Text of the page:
Constitution Day -- A Brief History

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September 17, 2018

By Kymberli Wregglesworth
Onaway High School

Throughout the sweltering summer of 1787, learned and landed men from 12 of the young nation’s 13 states suffered behind closed doors and windows to craft a solution to the multiple problems facing the republic. Through the careful planning and orchestration of James Madison, assisted by George Washington, the states were convinced to select delegates to attend a “Grand Convention” in Philadelphia intended to discover ways to improve the Articles of Confederation. Six states, including Virginia, Pennsylvania, New Jersey, North Carolina, Georgia and Delaware, chose their delegates to the convention before it was authorized by the Confederation Congress. The others, except for Rhode Island, which refused to send anyone, chose their delegates after the Congress officially endorsed the convention.
So what were the delegates actually asked to do? At the time, this was something of a contentious issue – it took a unanimous vote to amend the Articles, but the congressional act sounded quite broad: the delegates were meeting “for the sole purpose of revising the articles of Confederation” and reporting “such alterations and provisions” to preserve the Union. Were they supposed to make minor changes here and there, or were they to dispose of the Articles and begin again from scratch?
The problems of the Articles of Confederation were numerous, including no national executive or judiciary, no power to collect taxes, infighting among the states over interstate commerce, no power to raise an army and the necessity of a supermajority of nine out of thirteen states to pass any laws.
Edmund Randolph, then governor of Virginia, began the convention by offering up the Virginia Plan, authored by Madison, that proposed a three branch national government with a bicameral legislature representing the people in both houses. This was a major divergence from the wholly federal Confederation Congress, which represented only the states, and several states would not have it. They argued that the mandate issued by Congress was only to revise, and the Virginia Plan was a complete change, so they offered the federal New Jersey Plan instead.
As a stalemate between the two plans looked to derail the entire convention, Connecticut’s Oliver Ellsworth suggested a “partly national, partly federal” solution. A committee led by Elbridge Gerry of Massachusetts eventually developed what became known as the Connecticut Compromise, perhaps saving the fate of the nation. This compromise combined popular representation in the House of Representatives and equal representation of the states in the Senate. Unfortunately, this major compromise was not even the beginning of the end of the convention.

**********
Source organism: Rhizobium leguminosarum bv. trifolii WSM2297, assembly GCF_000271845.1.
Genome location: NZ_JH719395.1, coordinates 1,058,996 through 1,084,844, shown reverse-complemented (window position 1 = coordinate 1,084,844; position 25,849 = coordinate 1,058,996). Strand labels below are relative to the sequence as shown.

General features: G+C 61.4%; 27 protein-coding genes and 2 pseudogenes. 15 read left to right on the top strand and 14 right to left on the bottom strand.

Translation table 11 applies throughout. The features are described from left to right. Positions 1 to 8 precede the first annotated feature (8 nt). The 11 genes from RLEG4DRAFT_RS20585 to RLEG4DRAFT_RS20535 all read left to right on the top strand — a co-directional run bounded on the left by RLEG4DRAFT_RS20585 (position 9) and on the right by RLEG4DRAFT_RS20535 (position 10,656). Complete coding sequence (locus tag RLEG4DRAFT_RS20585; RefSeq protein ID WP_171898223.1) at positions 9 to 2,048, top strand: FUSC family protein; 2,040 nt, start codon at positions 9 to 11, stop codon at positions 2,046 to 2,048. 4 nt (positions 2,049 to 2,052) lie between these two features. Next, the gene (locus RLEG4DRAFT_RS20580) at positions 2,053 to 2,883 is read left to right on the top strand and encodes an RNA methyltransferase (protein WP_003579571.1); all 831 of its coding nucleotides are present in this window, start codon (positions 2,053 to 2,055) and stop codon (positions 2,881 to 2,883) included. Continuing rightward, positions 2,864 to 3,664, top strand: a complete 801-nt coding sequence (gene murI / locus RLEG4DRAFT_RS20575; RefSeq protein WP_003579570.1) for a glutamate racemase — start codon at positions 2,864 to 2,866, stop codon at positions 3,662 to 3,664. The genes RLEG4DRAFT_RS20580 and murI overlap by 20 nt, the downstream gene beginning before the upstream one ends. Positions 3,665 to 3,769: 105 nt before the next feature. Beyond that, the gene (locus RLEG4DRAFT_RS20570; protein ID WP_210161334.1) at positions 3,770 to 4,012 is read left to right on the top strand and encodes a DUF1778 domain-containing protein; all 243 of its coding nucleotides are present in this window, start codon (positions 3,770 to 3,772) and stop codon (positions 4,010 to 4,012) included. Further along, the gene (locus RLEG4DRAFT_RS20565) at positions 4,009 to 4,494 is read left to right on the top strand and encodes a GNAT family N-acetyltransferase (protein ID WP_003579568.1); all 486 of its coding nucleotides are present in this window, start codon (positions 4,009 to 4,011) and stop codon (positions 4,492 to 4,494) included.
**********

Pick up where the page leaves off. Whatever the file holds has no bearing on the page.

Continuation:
From representation, the delegates turned to the question of powers – which should be held by the states and which delegated to the national government? Which should be held by the executive? How should powers be divided among the three branches of the national government, and which checks should be given to each branch to protect the people from the tyranny of the other branches?
Additionally, the delegates wrestled with the issue of slavery. A dark cloud over the United States since before the Declaration of Independence, the sale of human beings would not be solved in the new Constitution, but the Founders did move toward ending this “peculiar institution” by providing an opening to abolish the international slave trade after 1808.
One of the final issues to be debated and settled had to do with the presidency – how the president would be chosen, for how long would he be elected, would he be eligible for re-election, and what would his powers be? The complicated and oft-misunderstood Electoral College would borrow from the example of the Connecticut Compromise, making the choice of president a partly national, partly federal affair.
During the last week, a few delegates campaigned for the addition of a Bill of Rights, and three walked away from the convention without signing due to its non-inclusion. Thirty-nine of the fifty-five attendees, from every state except Rhode Island, signed the final document, which was sent to the states for ratification. It is this same document that we look to today for guidance in governing our nation and it has survived with relatively few changes for over 200 years.
On the final day of the convention – what we now celebrate by Congressional mandate on September 17 as Constitution Day – Benjamin Franklin made an observation that many have found particularly poignant. George Washington sat in a chair with a sun carved on its back that many delegates discussed throughout the convention regarding whether it represented a rising or setting sun. Said Franklin, “I have often ... in the course of the Session ... looked at that behind the President without being able to tell whether it was rising or setting: But now at length I have the happiness to know that is a rising and not a setting Sun.”

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Kymberli Wregglesworth is a Michigan Teacher of the Year Regional Finalist who teaches history at Onaway High School in Onaway Area Community Schools. She's also known as the superhero Pop Quiz, a member of The Educators.
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